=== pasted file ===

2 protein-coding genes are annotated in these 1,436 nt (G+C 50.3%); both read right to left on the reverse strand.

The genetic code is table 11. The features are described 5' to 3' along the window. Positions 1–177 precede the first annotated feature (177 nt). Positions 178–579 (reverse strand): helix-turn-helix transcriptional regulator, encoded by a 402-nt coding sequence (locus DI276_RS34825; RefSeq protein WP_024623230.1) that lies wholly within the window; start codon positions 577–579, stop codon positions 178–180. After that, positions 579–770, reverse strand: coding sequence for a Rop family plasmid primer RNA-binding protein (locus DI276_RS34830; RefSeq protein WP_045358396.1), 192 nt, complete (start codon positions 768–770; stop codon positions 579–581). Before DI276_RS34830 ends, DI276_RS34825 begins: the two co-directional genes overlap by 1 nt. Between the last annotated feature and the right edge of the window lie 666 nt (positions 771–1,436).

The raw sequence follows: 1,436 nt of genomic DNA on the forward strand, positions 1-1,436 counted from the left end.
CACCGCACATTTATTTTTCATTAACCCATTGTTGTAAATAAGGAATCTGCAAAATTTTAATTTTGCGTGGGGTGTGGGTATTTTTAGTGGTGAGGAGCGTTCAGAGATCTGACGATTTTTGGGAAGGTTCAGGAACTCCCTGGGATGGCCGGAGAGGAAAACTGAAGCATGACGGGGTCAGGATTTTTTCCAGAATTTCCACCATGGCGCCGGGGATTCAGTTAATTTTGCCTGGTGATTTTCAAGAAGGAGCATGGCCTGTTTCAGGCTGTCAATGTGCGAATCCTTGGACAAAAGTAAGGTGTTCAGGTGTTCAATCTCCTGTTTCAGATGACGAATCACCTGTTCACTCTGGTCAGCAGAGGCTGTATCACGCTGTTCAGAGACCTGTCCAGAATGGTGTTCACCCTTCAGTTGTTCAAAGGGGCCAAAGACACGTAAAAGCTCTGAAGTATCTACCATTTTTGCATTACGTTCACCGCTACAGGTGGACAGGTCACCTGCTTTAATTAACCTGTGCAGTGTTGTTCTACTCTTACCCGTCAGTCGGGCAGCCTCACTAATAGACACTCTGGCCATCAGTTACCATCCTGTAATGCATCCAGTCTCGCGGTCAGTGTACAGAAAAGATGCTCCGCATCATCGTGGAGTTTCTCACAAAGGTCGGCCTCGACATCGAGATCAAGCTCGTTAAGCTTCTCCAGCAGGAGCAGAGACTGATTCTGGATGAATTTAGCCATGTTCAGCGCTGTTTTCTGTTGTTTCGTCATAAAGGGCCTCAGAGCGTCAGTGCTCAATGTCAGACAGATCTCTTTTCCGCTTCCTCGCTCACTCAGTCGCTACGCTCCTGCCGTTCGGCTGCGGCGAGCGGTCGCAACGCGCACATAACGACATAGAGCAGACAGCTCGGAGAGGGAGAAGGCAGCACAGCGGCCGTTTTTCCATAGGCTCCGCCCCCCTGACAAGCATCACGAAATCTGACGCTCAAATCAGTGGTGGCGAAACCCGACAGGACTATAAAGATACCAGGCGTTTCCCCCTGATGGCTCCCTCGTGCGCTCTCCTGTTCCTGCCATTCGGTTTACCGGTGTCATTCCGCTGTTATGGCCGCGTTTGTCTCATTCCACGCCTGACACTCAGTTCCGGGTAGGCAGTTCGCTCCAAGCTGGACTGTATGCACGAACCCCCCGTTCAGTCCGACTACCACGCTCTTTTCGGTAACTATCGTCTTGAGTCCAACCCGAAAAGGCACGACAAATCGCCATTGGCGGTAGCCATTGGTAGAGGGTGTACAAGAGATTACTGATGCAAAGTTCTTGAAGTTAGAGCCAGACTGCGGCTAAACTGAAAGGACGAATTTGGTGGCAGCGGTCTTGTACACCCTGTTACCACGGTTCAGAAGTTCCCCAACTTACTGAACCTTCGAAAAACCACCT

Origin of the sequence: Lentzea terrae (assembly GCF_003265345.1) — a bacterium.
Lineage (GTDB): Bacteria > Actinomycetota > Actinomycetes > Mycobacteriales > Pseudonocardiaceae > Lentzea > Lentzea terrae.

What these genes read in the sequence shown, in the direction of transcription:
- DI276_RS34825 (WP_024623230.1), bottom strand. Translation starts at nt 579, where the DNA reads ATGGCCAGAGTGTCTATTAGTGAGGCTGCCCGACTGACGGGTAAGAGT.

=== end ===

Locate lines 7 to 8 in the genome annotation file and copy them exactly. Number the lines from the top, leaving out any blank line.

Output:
What these genes read in the sequence shown, in the direction of transcription:
- DI276_RS34825 (WP_024623230.1), bottom strand. Translation starts at nt 579, where the DNA reads ATGGCCAGAGTGTCTATTAGTGAGGCTGCCCGACTGACGGGTAAGAGT.